All patients with mucosal damage should be admitted for monitoring. A normal esophagogram after 1–2 days gives the green light for a liquid diet which, if well tolerated, can be expanded to soft food for another 4 weeks. A second look endoscopy after 2–4 days might be considered as it provides prognostic information (11). In case of severe mucosal injury or perforation, broad-spectrum antibiotics are indicated to treat mediastinitis (4). The use of PPIs has not been studied.

The prevention of these major complications can only be obtained with increased awareness of public and health professionals and changing measures by the government and the industry (10,12). Of all BB ingestions, 70% can be avoided with screw secured compartments, individual blisters, bitter-tasting BB, and covering one side of a BB (12).


BB ingestion is a preventable pediatric health hazard with increasing prevalence. Due to fistulization to surrounding tissues, complications are the main cause of morbidity and mortality. BB impaction in the esophagus is an emergency and requires urgent endoscopic removal. New strategies to prevent mucosal damage include administration of honey or sucralfate before endoscopic removal. During endoscopy, acetic acid irrigation of the esophageal mucosa might reduce late complications. Prevention by adjusting packaging and secure compartments needs to be pursued by legislation.


1. Speidel AJ, Wölfle L, Mayer B, et al. Increase in foreign body and harmful substance ingestion and associated complications in children: a retrospective study of 1199 cases from 2005 to 2017. BMC Pediatr. 2020;20:560.
2. Varga Á, Kovács T, Saxena AK. Analysis of complications after button battery ingestion in children. Pediatr Emerg Care. 2018;34:443–446.
3. Litovitz T, Whitaker N, Clark L. Preventing battery ingestions: an analysis of 8648 cases. Pediatrics. 2010;125:1178–1183.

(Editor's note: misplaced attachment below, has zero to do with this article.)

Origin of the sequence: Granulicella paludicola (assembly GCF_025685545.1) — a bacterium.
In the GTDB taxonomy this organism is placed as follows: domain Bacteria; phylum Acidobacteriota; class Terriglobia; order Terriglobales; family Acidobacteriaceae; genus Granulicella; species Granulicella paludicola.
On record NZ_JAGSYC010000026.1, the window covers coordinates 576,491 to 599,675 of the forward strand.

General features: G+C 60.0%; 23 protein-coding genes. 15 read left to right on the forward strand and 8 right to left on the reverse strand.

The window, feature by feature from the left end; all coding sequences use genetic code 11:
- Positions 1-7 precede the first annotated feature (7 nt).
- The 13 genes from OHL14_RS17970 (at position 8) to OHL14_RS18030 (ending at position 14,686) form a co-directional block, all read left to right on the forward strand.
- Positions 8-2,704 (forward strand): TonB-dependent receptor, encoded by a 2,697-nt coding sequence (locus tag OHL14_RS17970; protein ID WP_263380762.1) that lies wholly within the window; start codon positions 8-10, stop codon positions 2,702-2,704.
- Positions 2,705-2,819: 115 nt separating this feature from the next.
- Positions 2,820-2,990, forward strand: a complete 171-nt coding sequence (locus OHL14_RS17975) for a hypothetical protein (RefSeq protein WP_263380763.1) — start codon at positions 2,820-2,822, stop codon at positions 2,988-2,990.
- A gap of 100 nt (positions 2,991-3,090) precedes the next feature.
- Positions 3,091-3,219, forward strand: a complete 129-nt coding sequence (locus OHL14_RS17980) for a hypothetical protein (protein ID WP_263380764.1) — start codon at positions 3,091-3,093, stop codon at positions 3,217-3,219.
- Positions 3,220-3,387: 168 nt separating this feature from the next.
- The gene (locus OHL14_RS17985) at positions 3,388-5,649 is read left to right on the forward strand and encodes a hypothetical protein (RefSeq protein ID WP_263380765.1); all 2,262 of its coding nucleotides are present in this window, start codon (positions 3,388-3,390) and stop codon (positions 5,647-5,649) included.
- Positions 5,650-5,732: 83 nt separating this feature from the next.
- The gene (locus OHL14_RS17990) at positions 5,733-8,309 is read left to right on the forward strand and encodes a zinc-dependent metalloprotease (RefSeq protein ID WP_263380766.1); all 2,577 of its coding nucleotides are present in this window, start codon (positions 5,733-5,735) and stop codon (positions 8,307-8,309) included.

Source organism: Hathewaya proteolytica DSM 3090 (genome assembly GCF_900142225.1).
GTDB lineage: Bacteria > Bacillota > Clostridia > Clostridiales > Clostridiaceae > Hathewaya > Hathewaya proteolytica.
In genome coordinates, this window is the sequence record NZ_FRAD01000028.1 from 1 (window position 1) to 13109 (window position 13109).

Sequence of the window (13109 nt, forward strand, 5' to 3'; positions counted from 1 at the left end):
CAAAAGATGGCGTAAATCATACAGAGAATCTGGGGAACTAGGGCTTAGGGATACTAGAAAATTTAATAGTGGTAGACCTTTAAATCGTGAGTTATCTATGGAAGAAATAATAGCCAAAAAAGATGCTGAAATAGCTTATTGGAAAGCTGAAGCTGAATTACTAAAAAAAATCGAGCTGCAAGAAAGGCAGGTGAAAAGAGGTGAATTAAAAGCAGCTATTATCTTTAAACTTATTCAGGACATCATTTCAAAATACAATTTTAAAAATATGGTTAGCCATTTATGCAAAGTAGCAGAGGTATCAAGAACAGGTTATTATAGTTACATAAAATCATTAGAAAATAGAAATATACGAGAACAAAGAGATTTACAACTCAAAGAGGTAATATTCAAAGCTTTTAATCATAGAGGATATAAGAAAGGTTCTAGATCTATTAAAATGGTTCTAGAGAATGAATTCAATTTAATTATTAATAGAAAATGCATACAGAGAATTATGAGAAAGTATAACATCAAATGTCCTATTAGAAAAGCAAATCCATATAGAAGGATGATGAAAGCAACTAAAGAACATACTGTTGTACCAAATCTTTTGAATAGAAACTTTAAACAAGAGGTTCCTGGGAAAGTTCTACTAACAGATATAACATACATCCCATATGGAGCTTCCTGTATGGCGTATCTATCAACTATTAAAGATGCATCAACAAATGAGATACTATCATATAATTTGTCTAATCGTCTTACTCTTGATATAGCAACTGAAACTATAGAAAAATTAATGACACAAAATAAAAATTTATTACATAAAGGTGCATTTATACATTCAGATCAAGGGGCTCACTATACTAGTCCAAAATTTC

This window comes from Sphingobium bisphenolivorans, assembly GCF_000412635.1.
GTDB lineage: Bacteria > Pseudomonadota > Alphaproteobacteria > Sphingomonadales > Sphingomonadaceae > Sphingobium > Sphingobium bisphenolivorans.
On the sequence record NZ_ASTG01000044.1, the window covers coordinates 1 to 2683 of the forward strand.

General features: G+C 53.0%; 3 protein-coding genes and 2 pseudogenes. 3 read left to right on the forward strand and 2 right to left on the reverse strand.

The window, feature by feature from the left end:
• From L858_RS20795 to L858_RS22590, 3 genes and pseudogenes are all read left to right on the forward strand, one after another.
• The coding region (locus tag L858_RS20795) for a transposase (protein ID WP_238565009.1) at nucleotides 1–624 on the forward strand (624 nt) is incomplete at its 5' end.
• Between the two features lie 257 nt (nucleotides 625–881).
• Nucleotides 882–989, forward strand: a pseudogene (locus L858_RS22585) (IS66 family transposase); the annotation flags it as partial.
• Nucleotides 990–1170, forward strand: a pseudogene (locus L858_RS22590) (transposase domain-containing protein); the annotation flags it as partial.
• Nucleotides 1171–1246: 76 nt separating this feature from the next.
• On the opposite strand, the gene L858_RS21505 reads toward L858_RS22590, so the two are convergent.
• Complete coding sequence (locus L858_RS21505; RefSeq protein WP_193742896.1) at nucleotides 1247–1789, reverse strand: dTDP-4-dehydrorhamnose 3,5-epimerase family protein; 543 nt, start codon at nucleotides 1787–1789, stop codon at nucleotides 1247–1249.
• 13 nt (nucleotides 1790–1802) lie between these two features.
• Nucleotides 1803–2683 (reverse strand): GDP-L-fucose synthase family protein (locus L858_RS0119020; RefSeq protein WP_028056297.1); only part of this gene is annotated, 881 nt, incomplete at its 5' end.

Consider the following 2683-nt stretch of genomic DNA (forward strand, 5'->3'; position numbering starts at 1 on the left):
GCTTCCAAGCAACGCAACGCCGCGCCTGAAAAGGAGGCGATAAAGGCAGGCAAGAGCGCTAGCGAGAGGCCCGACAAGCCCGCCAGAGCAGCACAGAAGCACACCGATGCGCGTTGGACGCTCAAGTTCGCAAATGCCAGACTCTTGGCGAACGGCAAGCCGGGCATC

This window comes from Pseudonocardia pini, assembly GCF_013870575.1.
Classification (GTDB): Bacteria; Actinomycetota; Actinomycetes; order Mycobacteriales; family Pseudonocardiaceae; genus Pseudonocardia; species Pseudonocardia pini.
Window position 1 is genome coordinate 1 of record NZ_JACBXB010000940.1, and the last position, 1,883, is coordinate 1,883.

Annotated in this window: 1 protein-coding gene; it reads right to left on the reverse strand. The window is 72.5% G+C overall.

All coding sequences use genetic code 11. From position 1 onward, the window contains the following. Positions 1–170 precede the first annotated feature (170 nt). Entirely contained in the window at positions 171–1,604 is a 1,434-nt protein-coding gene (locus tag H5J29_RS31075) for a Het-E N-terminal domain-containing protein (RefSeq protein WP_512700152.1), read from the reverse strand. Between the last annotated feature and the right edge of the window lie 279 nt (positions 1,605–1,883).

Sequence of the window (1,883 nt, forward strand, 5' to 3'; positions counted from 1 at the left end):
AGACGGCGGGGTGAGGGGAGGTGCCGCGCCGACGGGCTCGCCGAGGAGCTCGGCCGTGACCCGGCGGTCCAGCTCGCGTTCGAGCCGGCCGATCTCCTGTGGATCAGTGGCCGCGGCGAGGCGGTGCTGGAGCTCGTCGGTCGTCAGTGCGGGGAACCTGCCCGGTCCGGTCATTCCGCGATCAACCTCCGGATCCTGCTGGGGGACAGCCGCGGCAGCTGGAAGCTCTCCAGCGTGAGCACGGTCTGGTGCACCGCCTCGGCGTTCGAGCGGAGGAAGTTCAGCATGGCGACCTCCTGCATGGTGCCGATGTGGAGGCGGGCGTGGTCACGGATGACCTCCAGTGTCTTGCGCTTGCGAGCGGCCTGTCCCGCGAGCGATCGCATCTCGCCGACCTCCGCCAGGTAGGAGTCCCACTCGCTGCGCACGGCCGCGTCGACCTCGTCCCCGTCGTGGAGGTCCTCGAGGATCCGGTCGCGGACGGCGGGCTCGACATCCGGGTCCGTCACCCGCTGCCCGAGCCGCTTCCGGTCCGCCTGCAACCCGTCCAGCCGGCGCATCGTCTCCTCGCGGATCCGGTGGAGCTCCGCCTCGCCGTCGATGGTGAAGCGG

4. Mubarak A, Benninga MA, Broekaert I, et al. Diagnosis, management, and prevention of button battery ingestion in childhood: a European Society for Paediatric Gastroenterology Hepatology and Nutrition Position Paper. J Pediatr Gastroenterol Nutr. 2021;73:129–136.
5. Anfang RR, Jatana KR, Linn RL, et al. In response to pH-neutralizing esophageal irrigations as a novel mitigation strategy. Laryngoscope. 2019;129:E163–E164.
6. Jatana KR, Rhoades K, Milkovich S, et al. Basic mechanism of button battery ingestion injuries and novel mitigation strategies after diagnosis and removal. Laryngoscope. 2017;127:1276–1282.
7. Dörterler ME. Clinical profile and outcome of esophageal button battery ingestion in children: an 8-year retrospective case series. Emerg Med Int. 2019;2019:3752645.
8. Akilov KA, Asadullaev DR, Yuldashev RZ, et al. Cylindrical and button battery ingestion in children: a single-center experience. Pediatr Surg Int. 2021;37:1461–1466.
9. Soto PH, Reid NE, Litovitz TL. Time to perforation for button batteries lodged in the esophagus. Am J Emerg Med. 2019;37:805–809.
10. Jatana KR, Barron CL, Jacobs IN. Initial clinical application of tissue pH neutralization after esophageal button battery removal in children. Laryngoscope. 2019;129:1772–1776.
11. Ruhl DS, Cable BB, Rieth KK. Emergent treatment of button batteries in the esophagus: evolution of management and need for close second-look esophagoscopy. Ann Otol Rhinol Laryngol. 2014;123:206–213.
12. Lahmar J, Célérier C, Garabédian EN, et al. Esophageal lesions following button-battery ingestion in children: Analysis of causes and proposals for preventive measures. Eur Ann Otorhinolaryngol Head Neck Dis. 2018;135:91–94.

foreign body ingestion; pediatrics; dysphagia; esophageal perforation

Copyright © 2022 The Author(s). Published by Wolters Kluwer Health, Inc. on behalf of the European Society for Pediatric Gastroenterology, Hepatology, and Nutrition and the North American Society for Pediatric Gastroenterology, Hepatology, and Nutrition.